John Harrison (3 April [O.S. 24 March] 1693 – 24 March 1776) was a self-educated English carpenter and clockmaker who invented the marine chronometer, a long-sought-after device for solving the problem of calculating longitude while at sea.
Harrison’s solution revolutionized navigation and greatly increased the safety of long-distance sea travel. The problem he solved was considered so important following the Scilly naval disaster of 1707 that the British Parliament offered financial rewards of up to £20,000 (equivalent to £3.17 million in 2020) under the 1714 Longitude Act.
In 1730, Harrison presented his first design, and worked over many years on improved designs, making several advances in time-keeping technology, finally turning to what were called sea watches. Harrison gained support from the Longitude Board in building and testing his designs. Toward the end of his life, he received recognition and a reward from Parliament. Harrison came 39th in the BBC’s 2002 public poll of the 100 Greatest Britons.
John Harrison was born in Foulby in the West Riding of Yorkshire, the first of five children in his family. His step father worked as a carpenter at the nearby Nostell Priory estate. A house on the site of what may have been the family home bears a blue plaque.
Around 1700, the Harrison family moved to the Lincolnshire village of Barrow upon Humber. Following his father’s trade as a carpenter, Harrison built and repaired clocks in his spare time. Legend has it that at the age of six, while in bed with smallpox, he was given a watch to amuse himself and he spent hours listening to it and studying its moving parts.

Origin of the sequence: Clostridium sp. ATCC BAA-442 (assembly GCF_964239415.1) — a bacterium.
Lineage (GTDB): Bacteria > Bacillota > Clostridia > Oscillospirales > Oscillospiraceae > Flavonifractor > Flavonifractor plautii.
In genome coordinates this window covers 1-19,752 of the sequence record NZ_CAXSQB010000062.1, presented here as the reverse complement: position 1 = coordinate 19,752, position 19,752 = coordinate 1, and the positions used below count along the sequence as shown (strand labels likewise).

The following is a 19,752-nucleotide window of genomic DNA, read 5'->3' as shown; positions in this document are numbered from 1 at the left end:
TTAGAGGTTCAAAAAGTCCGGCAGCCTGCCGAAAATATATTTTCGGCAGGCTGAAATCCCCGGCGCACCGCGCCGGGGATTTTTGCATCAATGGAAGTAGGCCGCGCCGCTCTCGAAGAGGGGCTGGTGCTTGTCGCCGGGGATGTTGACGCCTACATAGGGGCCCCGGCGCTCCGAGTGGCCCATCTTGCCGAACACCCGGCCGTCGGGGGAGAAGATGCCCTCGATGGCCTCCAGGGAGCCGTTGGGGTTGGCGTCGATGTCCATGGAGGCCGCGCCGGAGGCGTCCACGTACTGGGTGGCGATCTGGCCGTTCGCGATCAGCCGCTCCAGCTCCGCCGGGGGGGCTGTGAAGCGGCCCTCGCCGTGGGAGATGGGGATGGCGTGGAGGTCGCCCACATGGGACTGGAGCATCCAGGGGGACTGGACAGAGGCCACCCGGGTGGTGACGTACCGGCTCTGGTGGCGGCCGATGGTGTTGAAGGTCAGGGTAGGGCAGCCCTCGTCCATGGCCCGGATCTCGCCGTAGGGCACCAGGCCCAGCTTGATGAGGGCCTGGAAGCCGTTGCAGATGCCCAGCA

He also had a fascination for music, eventually becoming choirmaster for Barrow parish church.
Harrison built his first longcase clock in 1713, at the age of 20. The mechanism was made entirely of wood. Three of Harrison’s early wooden clocks have survived: the first (1713) is in the Worshipful Company of Clockmakers’ collection previously in the Guildhall in London, and since 2015 on display in the Science Museum. The second (1715) is also in the Science Museum in London; and the third (1717) is at Nostell Priory in Yorkshire, the face bearing the inscription “John Harrison Barrow”. The Nostell example, in the billiards room of this stately home, has a Victorian outer case, which has small glass windows on each side of the movement so that the wooden workings may be inspected.
On 30 August, 1718, John Harrison married Elizabeth Barret at Barrow-upon-Humber church After her death in 1726, he married Elizabeth Scott on 23 November, 1726, at the same church.
In the early 1720s, Harrison was commissioned to make a new turret clock at Brocklesby Park, North Lincolnshire. The clock still works, and like his previous clocks has a wooden movement of oak and lignum vitae. Unlike his early clocks, it incorporates some original features to improve timekeeping, for example the grasshopper escapement. Between 1725 and 1728, John and his brother James, also a skilled joiner, made at least three precision longcase clocks, again with the movements and longcase made of oak and lignum vitae. The grid-iron pendulum was developed during this period. These precision clocks are thought by some to have been the most accurate clocks in the world at the time. Number 1, now in a private collection, belonged to the Time Museum, USA, until the museum closed in 2000 and its collection was dispersed at auction in 2004. Number 2 is in the Leeds City Museum. It forms the core of a permanent display dedicated to John Harrison’s achievements, “John Harrison: The Clockmaker Who Changed the World” and had its official opening on 23 January 2014, the first longitude-related event marking the tercentenary of the Longitude Act. Number 3 is in the Worshipful Company of Clockmakers’ collection.